5 Different Types of the Japanese Bonsai Tree

  • Bonsai is a Japanese term that designate plants placed on a tray (“bon” means “tray” and “sai” means “planting”). It is specially made for interior decoration purposes. Creating and taking care of a bonsai is not as easy as just putting a plant on tray or pot and waiting that it grows up. To make a Bonsai precious, you need to take care of it more patiently, such as watering every day, cutting the unexpected branch and rearrange its branch so it looks better and unique. A good bonsai usually needs two or three years for the plant to look in its final shape but in a smaller size as a miniature.
    Bonsai Culture has some style, it can depend on its trunk orientation, trunk and bark surface, and also on its roots.

    1. Formal Upright Bonsai (Chokkan)

    This bonsai has a straight tree and tapering trunk. Its trunk and branches are thick and broad on the bottom and small on the top. When you observe it, the shape of the bonsai are triangular and symmetry. Other styles are informal upright, the differences with the formal style are its trunk that doesn’t straight but are in an irregular form.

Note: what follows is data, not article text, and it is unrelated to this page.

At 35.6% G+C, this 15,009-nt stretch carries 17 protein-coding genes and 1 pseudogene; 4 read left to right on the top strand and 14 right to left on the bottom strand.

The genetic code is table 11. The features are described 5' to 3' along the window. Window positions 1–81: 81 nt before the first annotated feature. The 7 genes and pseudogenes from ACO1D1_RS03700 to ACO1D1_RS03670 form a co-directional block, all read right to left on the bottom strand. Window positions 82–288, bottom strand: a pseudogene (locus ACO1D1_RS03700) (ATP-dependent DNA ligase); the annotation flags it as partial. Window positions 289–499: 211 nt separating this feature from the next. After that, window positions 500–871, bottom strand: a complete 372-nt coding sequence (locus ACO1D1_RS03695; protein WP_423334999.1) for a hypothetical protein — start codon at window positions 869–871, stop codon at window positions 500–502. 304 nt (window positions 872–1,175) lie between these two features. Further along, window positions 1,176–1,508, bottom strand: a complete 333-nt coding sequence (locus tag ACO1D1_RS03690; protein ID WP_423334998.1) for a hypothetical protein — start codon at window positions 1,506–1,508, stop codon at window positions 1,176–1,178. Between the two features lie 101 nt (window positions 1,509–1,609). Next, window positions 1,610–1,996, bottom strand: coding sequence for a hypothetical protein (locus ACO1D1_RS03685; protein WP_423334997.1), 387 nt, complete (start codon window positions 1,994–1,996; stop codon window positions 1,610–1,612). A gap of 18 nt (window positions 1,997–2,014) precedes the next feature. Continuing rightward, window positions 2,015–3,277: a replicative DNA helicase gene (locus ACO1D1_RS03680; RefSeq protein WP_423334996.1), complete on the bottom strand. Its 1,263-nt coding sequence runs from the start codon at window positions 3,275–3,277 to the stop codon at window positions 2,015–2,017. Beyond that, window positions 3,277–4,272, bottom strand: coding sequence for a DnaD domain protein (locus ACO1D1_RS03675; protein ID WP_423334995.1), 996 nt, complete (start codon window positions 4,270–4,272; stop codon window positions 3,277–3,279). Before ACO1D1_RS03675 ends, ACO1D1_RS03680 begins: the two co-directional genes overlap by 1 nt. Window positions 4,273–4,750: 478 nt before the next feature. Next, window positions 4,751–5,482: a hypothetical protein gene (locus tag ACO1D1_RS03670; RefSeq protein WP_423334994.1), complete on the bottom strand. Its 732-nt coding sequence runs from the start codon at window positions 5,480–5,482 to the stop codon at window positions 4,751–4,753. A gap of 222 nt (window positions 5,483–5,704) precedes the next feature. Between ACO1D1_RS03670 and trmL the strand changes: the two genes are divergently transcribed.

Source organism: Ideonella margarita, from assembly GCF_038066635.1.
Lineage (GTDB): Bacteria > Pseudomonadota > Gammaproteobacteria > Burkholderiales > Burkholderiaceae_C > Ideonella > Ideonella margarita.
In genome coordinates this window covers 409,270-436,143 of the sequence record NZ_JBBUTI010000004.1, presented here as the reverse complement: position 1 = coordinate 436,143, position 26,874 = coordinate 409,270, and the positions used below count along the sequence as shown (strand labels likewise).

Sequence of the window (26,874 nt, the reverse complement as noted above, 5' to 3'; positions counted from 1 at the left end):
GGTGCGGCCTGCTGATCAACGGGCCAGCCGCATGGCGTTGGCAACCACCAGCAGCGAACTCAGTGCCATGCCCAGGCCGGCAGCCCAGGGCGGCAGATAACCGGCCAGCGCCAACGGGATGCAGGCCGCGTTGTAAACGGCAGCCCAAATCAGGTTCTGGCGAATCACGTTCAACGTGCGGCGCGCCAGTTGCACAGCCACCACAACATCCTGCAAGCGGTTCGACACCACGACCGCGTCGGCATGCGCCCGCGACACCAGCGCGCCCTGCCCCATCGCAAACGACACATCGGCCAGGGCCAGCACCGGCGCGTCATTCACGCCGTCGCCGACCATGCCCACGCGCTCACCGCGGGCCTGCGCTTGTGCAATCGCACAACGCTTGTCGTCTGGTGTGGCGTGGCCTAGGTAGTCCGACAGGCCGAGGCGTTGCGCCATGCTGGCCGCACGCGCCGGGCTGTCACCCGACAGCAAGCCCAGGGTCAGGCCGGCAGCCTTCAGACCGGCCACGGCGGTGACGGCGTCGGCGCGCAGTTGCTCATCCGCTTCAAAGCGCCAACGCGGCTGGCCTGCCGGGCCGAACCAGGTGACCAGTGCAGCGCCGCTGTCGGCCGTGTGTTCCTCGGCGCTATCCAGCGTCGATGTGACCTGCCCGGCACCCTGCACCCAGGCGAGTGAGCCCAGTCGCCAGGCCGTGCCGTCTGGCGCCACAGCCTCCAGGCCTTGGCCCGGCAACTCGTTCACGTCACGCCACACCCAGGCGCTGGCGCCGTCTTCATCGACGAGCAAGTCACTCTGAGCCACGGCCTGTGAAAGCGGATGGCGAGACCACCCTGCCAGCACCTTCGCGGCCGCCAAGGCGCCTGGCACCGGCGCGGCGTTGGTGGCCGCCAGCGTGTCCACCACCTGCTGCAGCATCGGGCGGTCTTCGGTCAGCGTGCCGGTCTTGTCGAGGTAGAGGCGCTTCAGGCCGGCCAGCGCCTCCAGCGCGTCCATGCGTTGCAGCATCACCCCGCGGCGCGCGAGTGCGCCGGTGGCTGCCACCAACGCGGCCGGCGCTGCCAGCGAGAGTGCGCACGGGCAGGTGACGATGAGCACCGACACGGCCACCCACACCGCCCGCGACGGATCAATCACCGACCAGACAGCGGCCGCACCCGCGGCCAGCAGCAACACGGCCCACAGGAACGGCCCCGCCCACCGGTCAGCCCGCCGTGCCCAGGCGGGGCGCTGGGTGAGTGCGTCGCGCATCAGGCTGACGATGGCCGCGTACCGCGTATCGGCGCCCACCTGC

2. Cascade Bonsai

    Cascade Bonsai seems like a tree that fall down from the side of a mountain. The top of the trunk falls below the base of the pot. To make cascade bonsai, usually the trunk is tall and small so it will be easy to arrange. Other variants of cascades are semi-cascade where the trunk fall just at the level of the pot, the other style is multi-trunk cascade which have more than one trunk that fall to the bottom.

    3. Exposed-Root Bonsai (Neagari)

    The roots are exposed in a way to be thought clearly as an extension of the trunk. The roots can be exposed for about half or one-three from the total height.
    one similar style is Root-over-rock (Sekijoju) where the roots are wrapped around the rock. The rock is at the bottom of the tree and the roots cling on it decent to the soil.

    4. Multi-trunk Bonsai

    This bonsai has two or more trunk that rise from a tree. Usually, the trunks are two (Sokan), three (Sankan), five (Gokan), seven (Nanakan) or nine (Kyukan).

    5. Multi-tree Bonsai

    In multi-tree bonsai, ordinary bonsai would use trees of the same species. Just like multi-trunk, this bonsai has one major tree (the big one) and a minor tree that is smaller. The variants are two-tree (Soju), three-tree (Sambon-yose), five-tree (Gohon-yose), seven-tree (Nanahon-yose), nine-tree (Kyuhon-yose) and Forest that has many trees (Yose-eu).

    Today, people make bonsai with various style and not always depending on the previously listed style. Because every Bonsai is unique so every Bonsai is more precious.